David Cameron to lead new immigration taskforce
In order to oversee delivery of policy pledges, Prime Minister David Cameron himself has taken a personal charge of an immigration taskforce a part of Conservatives’ promise to reduce net migration to “tens of thousands”.
The move echoes Tony Blair’s No 10 “Delivery Unit”, which was abolished by the coalition government in 2010.In all, 10 taskforces are being created which will be chaired by ministers and track policy implementation progress.
Membership of the taskforce includes senior cabinet members, among them Home Secretary Theresa May and Chancellor George Osborne.
Chancellor of the Duchy of Lancaster Oliver Letwin, the government’s policy star, will also be a member. He will also chair the cabinet committee on home affairs.
Immigration, which the Labour Government failed to curb has been the prime agenda of the Tories. In May, the prime minister vowed that he would not give up on his aim, despite net migration rising by 50% to 318,000 last year – its highest level for a decade.
The group’s terms of reference also include controlling migration from the European Union, by reforming welfare rules and “reducing reliance on migrant labour”, among other measures.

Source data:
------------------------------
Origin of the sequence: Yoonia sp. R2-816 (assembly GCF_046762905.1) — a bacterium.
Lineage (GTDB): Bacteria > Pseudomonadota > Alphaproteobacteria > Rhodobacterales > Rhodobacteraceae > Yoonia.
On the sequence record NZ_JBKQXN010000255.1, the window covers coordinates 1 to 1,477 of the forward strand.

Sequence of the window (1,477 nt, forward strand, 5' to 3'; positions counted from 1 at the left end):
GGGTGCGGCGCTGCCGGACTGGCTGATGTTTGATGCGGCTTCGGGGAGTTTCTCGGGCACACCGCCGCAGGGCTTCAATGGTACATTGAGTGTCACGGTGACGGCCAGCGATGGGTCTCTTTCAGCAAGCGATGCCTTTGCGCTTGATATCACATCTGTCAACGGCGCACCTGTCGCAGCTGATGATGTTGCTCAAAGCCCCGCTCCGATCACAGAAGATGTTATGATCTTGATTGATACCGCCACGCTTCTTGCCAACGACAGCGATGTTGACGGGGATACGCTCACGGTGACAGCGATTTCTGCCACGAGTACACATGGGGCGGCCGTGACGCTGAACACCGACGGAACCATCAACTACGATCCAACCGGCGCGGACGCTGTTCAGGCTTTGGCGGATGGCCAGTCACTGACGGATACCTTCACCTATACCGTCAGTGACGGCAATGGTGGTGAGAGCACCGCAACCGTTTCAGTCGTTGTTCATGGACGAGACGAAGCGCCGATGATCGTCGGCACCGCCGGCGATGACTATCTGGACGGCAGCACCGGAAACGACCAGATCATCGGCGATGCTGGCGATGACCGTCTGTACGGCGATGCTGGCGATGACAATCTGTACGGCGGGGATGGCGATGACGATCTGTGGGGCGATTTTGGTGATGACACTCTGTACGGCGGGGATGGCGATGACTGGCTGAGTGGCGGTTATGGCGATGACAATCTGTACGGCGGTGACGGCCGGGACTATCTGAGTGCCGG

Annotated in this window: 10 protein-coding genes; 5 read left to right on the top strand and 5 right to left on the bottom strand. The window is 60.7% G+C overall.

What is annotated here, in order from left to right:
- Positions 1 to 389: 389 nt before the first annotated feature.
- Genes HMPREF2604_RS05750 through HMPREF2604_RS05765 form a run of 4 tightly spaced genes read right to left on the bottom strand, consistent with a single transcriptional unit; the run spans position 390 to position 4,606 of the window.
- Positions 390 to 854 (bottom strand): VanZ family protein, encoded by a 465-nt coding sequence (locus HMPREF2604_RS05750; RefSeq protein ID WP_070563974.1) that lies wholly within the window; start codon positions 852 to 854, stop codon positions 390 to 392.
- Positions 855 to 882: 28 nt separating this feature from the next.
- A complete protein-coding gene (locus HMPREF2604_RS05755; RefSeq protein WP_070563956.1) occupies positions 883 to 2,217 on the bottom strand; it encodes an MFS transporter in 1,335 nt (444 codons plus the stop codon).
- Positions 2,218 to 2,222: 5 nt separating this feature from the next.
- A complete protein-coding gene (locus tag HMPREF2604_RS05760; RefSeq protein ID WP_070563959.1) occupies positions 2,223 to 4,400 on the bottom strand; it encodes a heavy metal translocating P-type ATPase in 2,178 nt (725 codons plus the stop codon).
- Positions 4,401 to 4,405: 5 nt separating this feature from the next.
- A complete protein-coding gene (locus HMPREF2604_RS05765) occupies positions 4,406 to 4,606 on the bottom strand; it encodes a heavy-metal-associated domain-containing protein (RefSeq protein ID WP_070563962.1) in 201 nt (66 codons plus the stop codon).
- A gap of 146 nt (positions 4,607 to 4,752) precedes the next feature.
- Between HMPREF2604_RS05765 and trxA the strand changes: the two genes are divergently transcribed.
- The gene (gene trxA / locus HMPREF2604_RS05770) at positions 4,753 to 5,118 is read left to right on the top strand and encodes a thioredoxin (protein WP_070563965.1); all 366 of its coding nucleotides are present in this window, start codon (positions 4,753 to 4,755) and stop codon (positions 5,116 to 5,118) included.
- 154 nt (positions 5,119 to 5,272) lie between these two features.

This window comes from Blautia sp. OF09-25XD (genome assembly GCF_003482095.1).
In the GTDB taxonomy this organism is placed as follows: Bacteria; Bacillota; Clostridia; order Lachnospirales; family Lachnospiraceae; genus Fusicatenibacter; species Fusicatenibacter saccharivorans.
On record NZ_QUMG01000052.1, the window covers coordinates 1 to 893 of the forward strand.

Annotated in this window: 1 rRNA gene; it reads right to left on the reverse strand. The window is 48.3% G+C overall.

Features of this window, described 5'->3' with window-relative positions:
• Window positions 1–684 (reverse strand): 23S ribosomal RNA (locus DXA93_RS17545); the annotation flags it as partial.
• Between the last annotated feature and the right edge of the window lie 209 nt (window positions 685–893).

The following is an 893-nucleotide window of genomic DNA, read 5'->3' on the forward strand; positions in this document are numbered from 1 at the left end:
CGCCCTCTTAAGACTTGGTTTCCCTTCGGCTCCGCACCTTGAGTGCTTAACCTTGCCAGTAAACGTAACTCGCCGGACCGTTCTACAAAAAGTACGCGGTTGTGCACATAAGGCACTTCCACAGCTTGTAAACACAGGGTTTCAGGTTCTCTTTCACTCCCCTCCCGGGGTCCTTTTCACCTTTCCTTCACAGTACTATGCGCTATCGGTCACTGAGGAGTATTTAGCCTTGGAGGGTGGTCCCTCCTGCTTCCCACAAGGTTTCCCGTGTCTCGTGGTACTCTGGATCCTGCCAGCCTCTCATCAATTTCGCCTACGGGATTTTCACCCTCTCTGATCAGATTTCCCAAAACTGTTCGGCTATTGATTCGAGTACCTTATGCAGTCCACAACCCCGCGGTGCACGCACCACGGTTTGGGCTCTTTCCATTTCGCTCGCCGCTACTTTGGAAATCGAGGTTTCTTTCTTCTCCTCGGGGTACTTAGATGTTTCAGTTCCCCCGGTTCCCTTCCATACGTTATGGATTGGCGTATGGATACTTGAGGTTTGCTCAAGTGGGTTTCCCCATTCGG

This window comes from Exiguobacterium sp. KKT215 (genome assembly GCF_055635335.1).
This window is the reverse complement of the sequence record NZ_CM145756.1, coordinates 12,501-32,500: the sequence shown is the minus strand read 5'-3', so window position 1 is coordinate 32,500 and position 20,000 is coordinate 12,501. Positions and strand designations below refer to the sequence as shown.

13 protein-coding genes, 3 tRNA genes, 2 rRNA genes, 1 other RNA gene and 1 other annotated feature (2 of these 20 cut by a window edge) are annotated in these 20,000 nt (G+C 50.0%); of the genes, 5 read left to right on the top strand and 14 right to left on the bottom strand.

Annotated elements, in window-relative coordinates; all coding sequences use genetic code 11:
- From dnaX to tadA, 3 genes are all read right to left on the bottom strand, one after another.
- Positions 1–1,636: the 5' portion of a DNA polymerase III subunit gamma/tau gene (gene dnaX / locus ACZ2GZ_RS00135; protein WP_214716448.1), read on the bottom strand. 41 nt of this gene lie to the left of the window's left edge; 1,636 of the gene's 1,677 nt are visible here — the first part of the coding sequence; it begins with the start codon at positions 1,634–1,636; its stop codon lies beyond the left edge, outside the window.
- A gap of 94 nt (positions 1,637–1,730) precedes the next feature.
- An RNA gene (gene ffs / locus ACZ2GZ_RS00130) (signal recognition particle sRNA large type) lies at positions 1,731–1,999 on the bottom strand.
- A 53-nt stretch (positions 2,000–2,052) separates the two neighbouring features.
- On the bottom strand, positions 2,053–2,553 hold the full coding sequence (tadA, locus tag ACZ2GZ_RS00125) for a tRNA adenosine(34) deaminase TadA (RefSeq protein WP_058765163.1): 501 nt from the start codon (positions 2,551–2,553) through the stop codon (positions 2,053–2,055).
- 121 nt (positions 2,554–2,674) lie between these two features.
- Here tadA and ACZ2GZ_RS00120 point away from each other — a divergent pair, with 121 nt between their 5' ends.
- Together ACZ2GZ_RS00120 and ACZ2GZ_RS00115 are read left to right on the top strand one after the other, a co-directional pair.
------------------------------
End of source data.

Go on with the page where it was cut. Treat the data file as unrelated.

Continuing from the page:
Apart from immigration, the Taskforce will also oversee progress in troubled families, exports, digital infrastructure, health and social care, “earn or learn” and foreign fighters returning to the UK from Syria and Iraq.
A separate cabinet committee chaired by Mr Hammond will consider other issues related to the EU.
In all, there will be 14 committees, including the national security committee and its sub committees – all of which will be steered by Mr Cameron.
Each will report to the cabinet and the prime minister on specific policy areas and decisions made.